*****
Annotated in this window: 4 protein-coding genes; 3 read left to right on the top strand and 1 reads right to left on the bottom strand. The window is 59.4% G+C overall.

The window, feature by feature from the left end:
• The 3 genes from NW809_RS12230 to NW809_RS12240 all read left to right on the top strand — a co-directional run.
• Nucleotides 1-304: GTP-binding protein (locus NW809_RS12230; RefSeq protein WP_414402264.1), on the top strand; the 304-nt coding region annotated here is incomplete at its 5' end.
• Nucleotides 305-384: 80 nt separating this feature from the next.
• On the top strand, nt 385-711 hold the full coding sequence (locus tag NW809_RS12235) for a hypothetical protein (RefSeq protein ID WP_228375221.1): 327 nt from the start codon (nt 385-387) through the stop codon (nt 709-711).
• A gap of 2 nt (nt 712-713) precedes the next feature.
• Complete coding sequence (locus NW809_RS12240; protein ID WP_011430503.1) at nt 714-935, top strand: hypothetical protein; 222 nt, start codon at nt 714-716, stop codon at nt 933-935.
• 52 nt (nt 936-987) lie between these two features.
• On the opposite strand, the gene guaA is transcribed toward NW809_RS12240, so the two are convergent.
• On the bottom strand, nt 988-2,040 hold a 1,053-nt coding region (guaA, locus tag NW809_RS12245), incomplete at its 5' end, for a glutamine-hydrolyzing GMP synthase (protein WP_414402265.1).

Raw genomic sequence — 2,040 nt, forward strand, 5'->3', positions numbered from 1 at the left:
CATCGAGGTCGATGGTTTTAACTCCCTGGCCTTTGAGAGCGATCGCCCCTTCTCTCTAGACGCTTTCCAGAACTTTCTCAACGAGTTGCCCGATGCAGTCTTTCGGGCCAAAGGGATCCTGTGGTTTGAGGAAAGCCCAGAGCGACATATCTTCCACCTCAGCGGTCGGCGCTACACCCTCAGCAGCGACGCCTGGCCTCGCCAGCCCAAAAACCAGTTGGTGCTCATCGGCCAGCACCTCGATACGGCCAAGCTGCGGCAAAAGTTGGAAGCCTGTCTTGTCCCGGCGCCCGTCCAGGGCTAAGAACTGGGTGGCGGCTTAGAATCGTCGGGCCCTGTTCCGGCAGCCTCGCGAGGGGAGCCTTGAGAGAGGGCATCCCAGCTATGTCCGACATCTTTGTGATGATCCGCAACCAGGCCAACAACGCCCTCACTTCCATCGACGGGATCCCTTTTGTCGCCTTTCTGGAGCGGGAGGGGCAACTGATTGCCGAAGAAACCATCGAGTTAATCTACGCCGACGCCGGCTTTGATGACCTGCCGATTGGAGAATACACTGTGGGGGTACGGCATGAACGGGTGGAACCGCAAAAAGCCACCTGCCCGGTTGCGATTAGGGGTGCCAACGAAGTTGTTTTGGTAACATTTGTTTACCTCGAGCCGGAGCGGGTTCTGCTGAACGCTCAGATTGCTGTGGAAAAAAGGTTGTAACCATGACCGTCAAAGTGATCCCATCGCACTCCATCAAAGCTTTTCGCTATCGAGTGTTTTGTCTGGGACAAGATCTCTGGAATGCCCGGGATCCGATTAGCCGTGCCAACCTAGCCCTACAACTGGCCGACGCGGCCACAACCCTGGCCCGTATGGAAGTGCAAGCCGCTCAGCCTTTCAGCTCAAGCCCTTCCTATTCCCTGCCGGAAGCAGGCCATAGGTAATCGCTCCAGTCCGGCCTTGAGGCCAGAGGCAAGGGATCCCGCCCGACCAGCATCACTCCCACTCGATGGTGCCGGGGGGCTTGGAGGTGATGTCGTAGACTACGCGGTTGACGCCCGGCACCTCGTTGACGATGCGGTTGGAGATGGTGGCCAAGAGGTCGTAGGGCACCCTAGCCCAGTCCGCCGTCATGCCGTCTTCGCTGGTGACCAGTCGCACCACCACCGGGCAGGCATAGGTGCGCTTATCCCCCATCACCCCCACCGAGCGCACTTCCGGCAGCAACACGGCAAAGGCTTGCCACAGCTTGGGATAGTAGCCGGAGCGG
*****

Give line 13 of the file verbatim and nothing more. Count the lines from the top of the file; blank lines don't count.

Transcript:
CATCGAGGTCGATGGTTTTAACTCCCTGGCCTTTGAGAGCGATCGCCCCTTCTCTCTAGACGCTTTCCAGAACTTTCTCAACGAGTTGCCCGATGCAGTCTTTCGGGCCAAAGGGATCCTGTGGTTTGAGGAAAGCCCAGAGCGACATATCTTCCACCTCAGCGGTCGGCGCTACACCCTCAGCAGCGACGCCTGGCCTCGCCAGCCCAAAAACCAGTTGGTGCTCATCGGCCAGCACCTCGATACGGCCAAGCTGCGGCAAAAGTTGGAAGCCTGTCTTGTCCCGGCGCCCGTCCAGGGCTAAGAACTGGGTGGCGGCTTAGAATCGTCGGGCCCTGTTCCGGCAGCCTCGCGAGGGGAGCCTTGAGAGAGGGCATCCCAGCTATGTCCGACATCTTTGTGATGATCCGCAACCAGGCCAACAACGCCCTCACTTCCATCGACGGGATCCCTTTTGTCGCCTTTCTGGAGCGGGAGGGGCAACTGATTGCCGAAGAAACCATCGAGTTAATCTACGCCGACGCCGGCTTTGATGACCTGCCGATTGGAGAATACACTGTGGGGGTACGGCATGAACGGGTGGAACCGCAAAAAGCCACCTGCCCGGTTGCGATTAGGGGTGCCAACGAAGTTGTTTTGGTAACATTTGTTTACCTCGAGCCGGAGCGGGTTCTGCTGAACGCTCAGATTGCTGTGGAAAAAAGGTTGTAACCATGACCGTCAAAGTGATCCCATCGCACTCCATCAAAGCTTTTCGCTATCGAGTGTTTTGTCTGGGACAAGATCTCTGGAATGCCCGGGATCCGATTAGCCGTGCCAACCTAGCCCTACAACTGGCCGACGCGGCCACAACCCTGGCCCGTATGGAAGTGCAAGCCGCTCAGCCTTTCAGCTCAAGCCCTTCCTATTCCCTGCCGGAAGCAGGCCATAGGTAATCGCTCCAGTCCGGCCTTGAGGCCAGAGGCAAGGGATCCCGCCCGACCAGCATCACTCCCACTCGATGGTGCCGGGGGGCTTGGAGGTGATGTCGTAGACTACGCGGTTGACGCCCGGCACCTCGTTGACGATGCGGTTGGAGATGGTGGCCAAGAGGTCGTAGGGCACCCTAGCCCAGTCCGCCGTCATGCCGTCTTCGCTGGTGACCAGTCGCACCACCACCGGGCAGGCATAGGTGCGCTTATCCCCCATCACCCCCACCGAGCGCACTTCCGGCAGCAACACGGCAAAGGCTTGCCACAGCTTGGGATAGTAGCCGGAGCGG